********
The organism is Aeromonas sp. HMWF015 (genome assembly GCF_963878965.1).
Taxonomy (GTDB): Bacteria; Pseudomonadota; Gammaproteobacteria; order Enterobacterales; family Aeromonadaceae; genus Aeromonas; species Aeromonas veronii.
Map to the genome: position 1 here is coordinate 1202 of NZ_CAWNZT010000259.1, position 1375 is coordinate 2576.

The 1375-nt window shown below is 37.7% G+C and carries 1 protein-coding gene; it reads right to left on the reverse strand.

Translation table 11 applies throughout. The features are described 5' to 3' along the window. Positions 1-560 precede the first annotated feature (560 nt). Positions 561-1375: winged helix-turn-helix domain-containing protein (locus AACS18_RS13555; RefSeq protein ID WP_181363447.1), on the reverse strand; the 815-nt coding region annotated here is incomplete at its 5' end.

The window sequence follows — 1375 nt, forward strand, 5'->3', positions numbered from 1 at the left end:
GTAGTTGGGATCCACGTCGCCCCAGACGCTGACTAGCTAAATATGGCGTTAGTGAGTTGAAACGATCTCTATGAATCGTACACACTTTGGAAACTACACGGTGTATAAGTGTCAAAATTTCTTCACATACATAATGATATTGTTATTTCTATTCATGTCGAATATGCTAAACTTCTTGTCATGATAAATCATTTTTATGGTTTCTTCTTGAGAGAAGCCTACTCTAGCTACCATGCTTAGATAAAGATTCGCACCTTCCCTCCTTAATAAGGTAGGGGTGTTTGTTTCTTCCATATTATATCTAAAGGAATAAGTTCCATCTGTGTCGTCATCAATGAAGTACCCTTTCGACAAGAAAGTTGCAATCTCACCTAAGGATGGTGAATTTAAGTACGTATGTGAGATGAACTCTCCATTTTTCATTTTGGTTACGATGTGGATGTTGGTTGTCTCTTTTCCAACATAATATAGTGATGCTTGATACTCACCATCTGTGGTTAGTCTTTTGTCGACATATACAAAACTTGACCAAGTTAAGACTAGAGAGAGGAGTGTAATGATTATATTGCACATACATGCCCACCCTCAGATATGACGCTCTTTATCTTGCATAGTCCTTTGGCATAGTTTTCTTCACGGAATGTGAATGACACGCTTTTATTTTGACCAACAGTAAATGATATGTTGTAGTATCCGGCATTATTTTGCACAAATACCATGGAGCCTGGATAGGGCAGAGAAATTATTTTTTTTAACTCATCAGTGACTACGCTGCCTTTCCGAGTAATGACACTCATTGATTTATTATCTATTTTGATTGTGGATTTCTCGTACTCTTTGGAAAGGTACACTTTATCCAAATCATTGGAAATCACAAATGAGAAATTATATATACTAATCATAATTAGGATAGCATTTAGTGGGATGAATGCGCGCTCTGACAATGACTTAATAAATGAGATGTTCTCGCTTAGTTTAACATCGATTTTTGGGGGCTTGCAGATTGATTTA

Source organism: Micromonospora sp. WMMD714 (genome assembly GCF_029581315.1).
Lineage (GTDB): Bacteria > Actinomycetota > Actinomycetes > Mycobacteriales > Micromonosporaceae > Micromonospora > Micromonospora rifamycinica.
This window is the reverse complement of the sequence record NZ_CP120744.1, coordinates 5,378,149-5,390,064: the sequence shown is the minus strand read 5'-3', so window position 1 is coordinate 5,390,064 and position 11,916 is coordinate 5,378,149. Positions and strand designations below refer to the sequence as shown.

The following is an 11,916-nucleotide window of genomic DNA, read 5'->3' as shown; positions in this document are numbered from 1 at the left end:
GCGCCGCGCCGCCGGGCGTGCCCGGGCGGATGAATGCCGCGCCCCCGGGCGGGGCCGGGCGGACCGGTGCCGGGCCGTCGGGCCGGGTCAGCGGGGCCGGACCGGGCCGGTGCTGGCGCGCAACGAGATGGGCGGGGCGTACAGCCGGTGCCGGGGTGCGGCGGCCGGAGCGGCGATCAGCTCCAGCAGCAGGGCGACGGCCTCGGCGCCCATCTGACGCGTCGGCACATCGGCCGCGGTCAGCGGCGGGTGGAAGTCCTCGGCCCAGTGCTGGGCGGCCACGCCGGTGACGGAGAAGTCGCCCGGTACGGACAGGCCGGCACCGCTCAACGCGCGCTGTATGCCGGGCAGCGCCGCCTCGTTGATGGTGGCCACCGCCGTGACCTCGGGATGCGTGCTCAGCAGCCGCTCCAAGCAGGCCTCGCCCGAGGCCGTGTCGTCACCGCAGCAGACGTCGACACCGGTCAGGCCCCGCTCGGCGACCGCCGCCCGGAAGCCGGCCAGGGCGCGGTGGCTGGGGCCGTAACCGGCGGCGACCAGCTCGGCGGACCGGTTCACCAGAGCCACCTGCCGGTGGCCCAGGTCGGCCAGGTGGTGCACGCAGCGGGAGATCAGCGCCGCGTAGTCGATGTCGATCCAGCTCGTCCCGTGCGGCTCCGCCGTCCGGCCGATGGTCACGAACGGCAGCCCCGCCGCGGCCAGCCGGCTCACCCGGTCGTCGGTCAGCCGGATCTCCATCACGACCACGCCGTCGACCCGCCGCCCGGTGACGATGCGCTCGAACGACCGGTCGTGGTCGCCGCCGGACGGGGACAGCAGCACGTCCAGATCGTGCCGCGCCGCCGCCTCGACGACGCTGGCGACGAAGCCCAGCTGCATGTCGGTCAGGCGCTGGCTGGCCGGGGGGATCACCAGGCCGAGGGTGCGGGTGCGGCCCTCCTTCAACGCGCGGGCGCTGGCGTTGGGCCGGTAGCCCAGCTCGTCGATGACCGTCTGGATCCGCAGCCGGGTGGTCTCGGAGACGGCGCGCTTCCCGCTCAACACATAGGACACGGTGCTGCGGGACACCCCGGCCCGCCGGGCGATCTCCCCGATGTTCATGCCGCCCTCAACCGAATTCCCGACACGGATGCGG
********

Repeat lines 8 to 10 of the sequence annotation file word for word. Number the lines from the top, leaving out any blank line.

Source organism: Micromonospora sp. WMMD714 (genome assembly GCF_029581315.1).
Lineage (GTDB): Bacteria > Actinomycetota > Actinomycetes > Mycobacteriales > Micromonosporaceae > Micromonospora > Micromonospora rifamycinica.
This window is the reverse complement of the sequence record NZ_CP120744.1, coordinates 5,378,149-5,390,064: the sequence shown is the minus strand read 5'-3', so window position 1 is coordinate 5,390,064 and position 11,916 is coordinate 5,378,149. Positions and strand designations below refer to the sequence as shown.